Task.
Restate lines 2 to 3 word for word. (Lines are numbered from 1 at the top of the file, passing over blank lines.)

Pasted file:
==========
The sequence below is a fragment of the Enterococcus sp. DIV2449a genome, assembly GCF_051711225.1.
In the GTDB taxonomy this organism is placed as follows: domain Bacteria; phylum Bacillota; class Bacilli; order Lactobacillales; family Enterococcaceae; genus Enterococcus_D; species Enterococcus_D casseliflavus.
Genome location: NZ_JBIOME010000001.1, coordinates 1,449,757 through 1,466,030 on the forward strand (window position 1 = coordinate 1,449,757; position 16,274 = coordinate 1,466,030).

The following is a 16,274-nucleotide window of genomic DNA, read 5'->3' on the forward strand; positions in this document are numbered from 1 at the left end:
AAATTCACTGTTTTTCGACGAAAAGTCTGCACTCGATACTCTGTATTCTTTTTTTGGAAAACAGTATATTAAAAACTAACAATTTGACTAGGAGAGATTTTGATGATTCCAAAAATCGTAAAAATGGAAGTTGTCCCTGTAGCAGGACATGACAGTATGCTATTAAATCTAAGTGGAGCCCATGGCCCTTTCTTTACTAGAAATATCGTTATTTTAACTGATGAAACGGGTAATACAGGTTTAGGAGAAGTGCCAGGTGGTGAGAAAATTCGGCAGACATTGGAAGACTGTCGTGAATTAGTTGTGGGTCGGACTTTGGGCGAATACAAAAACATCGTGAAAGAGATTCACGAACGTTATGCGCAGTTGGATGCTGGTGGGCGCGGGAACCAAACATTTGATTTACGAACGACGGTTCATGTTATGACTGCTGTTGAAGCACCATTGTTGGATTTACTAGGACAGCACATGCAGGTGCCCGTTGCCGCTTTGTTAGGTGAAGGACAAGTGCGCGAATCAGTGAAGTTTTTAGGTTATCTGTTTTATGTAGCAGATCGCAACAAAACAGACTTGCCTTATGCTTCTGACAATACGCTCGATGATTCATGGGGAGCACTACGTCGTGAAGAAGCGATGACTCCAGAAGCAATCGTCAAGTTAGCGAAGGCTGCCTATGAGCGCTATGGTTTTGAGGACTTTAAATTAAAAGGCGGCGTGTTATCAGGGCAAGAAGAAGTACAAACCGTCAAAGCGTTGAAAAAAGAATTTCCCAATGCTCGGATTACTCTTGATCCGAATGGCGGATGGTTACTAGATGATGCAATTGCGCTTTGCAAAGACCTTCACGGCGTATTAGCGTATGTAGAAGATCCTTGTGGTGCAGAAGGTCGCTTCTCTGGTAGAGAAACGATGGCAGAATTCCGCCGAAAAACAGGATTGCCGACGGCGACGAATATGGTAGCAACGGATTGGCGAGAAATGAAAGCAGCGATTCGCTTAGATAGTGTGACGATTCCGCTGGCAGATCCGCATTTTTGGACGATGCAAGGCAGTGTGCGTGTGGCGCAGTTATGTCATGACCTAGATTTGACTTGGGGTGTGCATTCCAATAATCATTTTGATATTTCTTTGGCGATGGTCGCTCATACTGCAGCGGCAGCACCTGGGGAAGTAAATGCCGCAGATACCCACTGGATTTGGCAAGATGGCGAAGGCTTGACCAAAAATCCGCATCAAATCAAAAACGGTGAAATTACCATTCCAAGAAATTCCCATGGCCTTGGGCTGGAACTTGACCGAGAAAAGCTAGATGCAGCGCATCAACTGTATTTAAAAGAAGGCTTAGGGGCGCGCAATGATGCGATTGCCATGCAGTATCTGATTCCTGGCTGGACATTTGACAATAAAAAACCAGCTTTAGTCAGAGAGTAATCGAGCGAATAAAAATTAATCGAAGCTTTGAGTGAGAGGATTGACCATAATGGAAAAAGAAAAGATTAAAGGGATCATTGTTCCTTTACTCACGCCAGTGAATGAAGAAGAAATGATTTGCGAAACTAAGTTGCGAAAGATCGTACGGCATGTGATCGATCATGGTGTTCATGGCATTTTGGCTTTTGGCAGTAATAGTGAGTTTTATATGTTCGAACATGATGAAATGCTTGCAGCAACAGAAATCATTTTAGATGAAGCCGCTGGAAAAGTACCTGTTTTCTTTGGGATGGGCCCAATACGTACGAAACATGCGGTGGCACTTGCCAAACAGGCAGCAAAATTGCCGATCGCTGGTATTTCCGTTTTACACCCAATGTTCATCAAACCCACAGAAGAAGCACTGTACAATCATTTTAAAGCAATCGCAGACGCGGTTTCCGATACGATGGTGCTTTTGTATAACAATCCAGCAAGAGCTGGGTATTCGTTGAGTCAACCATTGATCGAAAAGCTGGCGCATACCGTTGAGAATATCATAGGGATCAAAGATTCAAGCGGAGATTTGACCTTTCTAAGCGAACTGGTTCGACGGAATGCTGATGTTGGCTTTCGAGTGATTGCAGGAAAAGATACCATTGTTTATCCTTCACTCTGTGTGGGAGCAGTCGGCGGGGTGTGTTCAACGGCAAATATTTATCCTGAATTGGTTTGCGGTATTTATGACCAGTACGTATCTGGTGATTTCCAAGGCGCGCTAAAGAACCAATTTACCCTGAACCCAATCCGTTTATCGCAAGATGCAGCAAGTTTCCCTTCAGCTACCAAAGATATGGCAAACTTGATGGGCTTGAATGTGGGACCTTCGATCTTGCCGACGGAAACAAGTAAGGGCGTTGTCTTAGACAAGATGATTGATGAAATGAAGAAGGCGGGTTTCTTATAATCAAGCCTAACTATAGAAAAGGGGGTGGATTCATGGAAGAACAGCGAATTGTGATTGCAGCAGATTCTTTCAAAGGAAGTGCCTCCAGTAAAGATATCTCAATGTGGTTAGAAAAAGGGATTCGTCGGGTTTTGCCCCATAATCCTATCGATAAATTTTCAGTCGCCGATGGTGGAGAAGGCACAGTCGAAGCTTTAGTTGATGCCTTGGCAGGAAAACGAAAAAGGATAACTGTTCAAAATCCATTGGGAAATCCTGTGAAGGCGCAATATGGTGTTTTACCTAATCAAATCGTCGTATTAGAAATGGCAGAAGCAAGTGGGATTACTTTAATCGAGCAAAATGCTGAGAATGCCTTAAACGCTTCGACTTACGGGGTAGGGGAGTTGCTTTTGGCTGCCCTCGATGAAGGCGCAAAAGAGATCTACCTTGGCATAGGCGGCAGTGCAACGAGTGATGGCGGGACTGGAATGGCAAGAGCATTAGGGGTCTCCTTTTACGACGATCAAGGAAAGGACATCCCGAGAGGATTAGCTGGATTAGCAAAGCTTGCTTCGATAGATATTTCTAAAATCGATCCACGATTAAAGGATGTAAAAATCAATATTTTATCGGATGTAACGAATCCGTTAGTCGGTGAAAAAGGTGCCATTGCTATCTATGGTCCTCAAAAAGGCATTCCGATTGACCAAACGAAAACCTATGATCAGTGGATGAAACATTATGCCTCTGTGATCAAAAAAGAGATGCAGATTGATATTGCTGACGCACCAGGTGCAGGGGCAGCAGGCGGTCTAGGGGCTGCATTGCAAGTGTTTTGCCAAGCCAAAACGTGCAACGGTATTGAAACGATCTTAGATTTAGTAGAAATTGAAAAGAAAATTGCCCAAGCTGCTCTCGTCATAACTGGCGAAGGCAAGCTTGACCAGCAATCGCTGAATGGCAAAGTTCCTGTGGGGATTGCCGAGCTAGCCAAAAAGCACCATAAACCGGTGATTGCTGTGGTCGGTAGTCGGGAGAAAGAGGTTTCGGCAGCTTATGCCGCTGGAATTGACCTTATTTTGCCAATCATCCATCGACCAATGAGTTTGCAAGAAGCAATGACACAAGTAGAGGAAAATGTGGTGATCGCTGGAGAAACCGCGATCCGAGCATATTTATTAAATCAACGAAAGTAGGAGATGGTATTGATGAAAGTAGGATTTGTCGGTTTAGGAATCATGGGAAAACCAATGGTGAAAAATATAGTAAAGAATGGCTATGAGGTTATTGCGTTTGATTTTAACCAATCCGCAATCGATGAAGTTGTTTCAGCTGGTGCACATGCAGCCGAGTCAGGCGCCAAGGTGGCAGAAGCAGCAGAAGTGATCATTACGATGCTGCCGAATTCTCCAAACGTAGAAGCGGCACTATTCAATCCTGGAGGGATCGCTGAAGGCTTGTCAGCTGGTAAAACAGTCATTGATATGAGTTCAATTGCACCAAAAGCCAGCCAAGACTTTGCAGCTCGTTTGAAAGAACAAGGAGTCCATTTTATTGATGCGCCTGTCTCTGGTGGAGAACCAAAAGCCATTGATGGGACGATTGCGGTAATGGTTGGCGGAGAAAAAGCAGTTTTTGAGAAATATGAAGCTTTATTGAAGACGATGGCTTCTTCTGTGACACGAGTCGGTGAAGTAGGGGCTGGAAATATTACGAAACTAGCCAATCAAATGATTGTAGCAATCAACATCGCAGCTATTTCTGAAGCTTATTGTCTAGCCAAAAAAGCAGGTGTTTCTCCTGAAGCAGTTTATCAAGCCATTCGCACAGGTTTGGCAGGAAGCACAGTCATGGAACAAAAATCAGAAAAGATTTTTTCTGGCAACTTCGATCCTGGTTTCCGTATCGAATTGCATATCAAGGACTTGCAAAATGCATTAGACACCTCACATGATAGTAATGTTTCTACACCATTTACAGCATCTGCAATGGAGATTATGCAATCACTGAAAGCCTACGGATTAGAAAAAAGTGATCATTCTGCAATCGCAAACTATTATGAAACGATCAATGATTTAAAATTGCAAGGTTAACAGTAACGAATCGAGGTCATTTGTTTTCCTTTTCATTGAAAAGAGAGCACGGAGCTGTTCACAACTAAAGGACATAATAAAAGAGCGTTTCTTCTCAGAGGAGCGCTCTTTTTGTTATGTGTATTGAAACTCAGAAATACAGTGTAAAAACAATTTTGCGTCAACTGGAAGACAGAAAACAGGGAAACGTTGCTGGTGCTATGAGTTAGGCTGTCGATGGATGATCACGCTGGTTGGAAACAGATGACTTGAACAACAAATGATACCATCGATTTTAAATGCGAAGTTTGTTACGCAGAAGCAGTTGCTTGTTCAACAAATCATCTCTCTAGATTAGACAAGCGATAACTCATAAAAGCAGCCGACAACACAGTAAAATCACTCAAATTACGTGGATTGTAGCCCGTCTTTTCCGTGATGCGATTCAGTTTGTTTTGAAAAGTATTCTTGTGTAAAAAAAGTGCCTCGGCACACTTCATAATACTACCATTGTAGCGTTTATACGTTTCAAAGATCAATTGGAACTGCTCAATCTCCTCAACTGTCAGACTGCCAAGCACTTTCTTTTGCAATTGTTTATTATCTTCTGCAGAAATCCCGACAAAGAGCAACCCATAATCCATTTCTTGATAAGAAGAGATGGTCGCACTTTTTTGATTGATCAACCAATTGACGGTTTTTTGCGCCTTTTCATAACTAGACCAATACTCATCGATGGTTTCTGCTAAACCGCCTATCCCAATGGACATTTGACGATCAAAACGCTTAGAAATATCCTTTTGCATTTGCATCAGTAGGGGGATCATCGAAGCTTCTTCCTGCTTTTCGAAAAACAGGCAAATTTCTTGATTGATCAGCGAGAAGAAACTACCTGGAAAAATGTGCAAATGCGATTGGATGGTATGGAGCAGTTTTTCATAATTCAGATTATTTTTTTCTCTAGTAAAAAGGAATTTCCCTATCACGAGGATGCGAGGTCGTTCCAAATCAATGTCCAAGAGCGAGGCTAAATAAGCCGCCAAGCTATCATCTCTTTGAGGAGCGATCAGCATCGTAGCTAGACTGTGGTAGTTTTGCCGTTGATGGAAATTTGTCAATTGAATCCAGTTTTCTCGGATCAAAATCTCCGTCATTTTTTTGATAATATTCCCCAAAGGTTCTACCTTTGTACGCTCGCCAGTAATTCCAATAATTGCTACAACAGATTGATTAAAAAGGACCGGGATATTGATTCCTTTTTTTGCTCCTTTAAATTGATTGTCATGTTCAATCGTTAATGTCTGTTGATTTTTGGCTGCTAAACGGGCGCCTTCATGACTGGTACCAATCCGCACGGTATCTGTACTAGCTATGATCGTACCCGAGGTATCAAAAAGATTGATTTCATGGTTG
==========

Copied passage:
In the GTDB taxonomy this organism is placed as follows: domain Bacteria; phylum Bacillota; class Bacilli; order Lactobacillales; family Enterococcaceae; genus Enterococcus_D; species Enterococcus_D casseliflavus.
Genome location: NZ_JBIOME010000001.1, coordinates 1,449,757 through 1,466,030 on the forward strand (window position 1 = coordinate 1,449,757; position 16,274 = coordinate 1,466,030).